Time to dig a little deeper into some newly released audiovisual treats. Breaking the boundaries between contemporary art and electronic music these contributions may guide us to the evolution of music. First off is Tellurian Visions – an audiovisual accompaniment to Untold and Untold: A Tellurian Memorandum, the new album and poetry collection from Sophia Loizou. A collaboration with visual artist Annie Tådne, the work “re-interprets complex geological formations and their entangled states of existence, highlighting the deep connections between living systems, technological developments and earthly flows.”
“In the face of looming ecological crisis it is vital that we are able to extend our love and respect beyond human boundaries – reaching out to try to hear the sentience of other forms of life” continues Loizou. “This audio-visual work envisions a series of speculative landscapes, whose vibrant and dynamic gestures communicate beyond the boundaries of species and form.”
Untold, the 30-minute soundscape that was released via Houndstooth last month, is the record of the speculative sounds of these landscapes, while Untold: A Tellurian Memorandum, Loizou’s debut collection of poetry, features written dispatches from these imagined places. Loizou continues: “We hope that it offers glimpses of possible futures in which the sense of belonging to the fabric of life enhances our ability to empathise with and to live well alongside other forms of life.”
Using generative motion graphics and an architectural approach to spatial design, artist and director Florence To condenses her interests in psychoacoustics, neuroscience and computational methods into ambitious sound and light installations.
With ‘ALUCIIN’, the artist turns her attention to her dreams, examining the relationship between movement and time by rendering conceptual visualisations of her different dream states.
DROP is a self-initiated lab project that challenges the idea of a new-age digital experience by realizing it using only analog methods. The viewer is thrown into an audiovisual sensoric journey that blurs the line between virtual and organic. Read on for insights into how the project came to life. By Ömer Mutlu, Fernanda Sabaudo, Lisa Marleen Mantel, Matthias Rosenthal Music by Sebastion Schubert aka. Skip Beats: http://skipbeats.com/
‘Catchment Areas (Spiritual Pollution)’ is the first single to be released from Left My Brain @ Can Paixano (La Xampanyeria) OST, the new album from Jesse Osborne-Lanthier.
For the track’s entropic visual, director Daniele Guerrini decided to reflect the angst of the first three months of the pandemic by setting up a sprawling still-life of spores, soil, fruit and flowers, only to watch it decompose over the peak of COVID-19.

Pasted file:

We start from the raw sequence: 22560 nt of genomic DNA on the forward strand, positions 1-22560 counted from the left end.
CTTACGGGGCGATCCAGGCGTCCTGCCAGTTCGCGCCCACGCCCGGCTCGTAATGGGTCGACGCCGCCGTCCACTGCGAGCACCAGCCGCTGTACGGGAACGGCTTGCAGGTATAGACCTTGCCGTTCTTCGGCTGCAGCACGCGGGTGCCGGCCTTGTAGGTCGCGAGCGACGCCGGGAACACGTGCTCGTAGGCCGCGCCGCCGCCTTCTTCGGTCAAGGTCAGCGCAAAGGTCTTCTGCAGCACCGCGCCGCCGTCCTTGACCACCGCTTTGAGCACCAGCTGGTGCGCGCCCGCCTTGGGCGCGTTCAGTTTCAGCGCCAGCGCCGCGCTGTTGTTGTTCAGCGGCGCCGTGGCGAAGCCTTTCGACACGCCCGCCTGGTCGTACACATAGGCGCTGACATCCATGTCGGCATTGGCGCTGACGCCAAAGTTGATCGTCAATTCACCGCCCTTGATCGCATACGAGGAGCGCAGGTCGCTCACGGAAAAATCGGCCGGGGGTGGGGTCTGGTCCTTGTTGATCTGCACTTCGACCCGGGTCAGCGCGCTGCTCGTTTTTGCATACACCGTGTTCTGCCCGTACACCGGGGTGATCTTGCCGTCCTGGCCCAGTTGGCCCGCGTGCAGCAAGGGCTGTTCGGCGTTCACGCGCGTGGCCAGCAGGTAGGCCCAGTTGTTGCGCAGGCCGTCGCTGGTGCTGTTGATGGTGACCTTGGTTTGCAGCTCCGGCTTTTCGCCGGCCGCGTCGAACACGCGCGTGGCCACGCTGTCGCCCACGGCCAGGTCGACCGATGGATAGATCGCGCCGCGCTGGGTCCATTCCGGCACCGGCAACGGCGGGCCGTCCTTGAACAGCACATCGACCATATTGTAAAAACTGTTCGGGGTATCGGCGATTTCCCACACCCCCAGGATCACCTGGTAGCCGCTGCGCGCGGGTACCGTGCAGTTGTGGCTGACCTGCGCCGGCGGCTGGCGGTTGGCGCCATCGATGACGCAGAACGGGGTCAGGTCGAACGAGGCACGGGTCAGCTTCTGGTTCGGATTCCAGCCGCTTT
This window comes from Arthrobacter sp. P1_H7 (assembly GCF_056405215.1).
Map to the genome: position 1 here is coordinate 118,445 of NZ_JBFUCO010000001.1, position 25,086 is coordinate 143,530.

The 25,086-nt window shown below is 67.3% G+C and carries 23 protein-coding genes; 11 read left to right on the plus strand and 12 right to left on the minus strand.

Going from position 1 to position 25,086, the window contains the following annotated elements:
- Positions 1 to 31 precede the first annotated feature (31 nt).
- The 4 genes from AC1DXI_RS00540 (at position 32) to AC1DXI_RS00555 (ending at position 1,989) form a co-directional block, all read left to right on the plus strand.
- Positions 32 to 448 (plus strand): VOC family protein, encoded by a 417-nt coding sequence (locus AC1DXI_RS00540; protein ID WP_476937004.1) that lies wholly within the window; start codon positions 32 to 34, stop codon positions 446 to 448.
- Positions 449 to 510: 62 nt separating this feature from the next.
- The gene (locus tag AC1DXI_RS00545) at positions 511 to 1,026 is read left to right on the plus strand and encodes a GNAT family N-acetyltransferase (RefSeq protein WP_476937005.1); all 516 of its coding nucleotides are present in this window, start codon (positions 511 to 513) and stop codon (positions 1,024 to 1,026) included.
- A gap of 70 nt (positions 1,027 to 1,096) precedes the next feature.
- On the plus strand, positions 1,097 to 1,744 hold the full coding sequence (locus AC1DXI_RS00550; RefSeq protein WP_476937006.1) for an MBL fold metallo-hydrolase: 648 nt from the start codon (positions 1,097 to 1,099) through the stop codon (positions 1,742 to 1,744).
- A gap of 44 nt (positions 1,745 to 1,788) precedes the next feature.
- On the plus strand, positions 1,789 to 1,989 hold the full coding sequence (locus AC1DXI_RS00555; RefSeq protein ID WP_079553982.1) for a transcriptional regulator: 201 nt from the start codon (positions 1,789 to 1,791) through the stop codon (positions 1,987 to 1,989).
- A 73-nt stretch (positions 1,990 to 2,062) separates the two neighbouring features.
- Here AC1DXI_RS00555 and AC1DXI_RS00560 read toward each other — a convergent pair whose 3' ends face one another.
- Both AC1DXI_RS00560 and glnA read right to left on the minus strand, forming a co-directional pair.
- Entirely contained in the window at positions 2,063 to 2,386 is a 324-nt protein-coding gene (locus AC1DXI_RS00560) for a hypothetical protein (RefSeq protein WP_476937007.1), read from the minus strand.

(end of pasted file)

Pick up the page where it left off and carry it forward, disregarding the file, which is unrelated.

“Originally, I was meant to be in Milan during the duration of the filming, but COVID-19 meant that we had to cancel my IRL involvement”, explains Jesse. “Therefore, the process of tending to the decaying still-life fell solely to Daniele, myself being only able to participate via FaceTime or text. Finding solace in the project during Italy’s peak pandemic crisis, the video created an odd loop, whereby Guerrini took care of the mushrooms, which took care of the rats and bugs, all of which took care of Guerrini.”
‘Catchment Areas (Spiritual Pollution)’ is described by the producer as “about sweeping dirt under the carpet”. He continues: “The track was composed using complex FM synthesis / formant patches and field recordings captured around the forest surrounding my late-mother’s home.”
“The elements then processed through decaying tape on a Nagra IV reel-to-reel were eventually re-arranged in a DAW and performed live through a mixing console in a one-shot recording session, and further produced afterwards.”
‘Catchment Areas (Spiritual Pollution)’ is taken from the album Left My Brain @ Can Paixano (La Xampanyeria) OST, which arrives on September 8 and is available to pre-order now, from Haunter Records.
Zero-point energy is a concept in quantum mechanics that states that the energy level of a quantum mechanical system can never be zero, even in a perfect vacuum. Multidisciplinary artist Rob Clouth describes the random quantum fluctuations that make up the lowest possible energy of any given system as “the dodgy headphones jack of the universe, a subtle background static that is always there” and it is from this space of randomness, chance and chaos that he drew the inspiration for his debut album, Zero Point.
Using data from the ANU Quantum Random Number Server, which publishes real-time measurements from the zero-point energy field, Clouth creates complex compositions of quantum noise that riff on the phenomenon of pareidolia, the tendency of the human brain to incorrectly perceive order in chaos.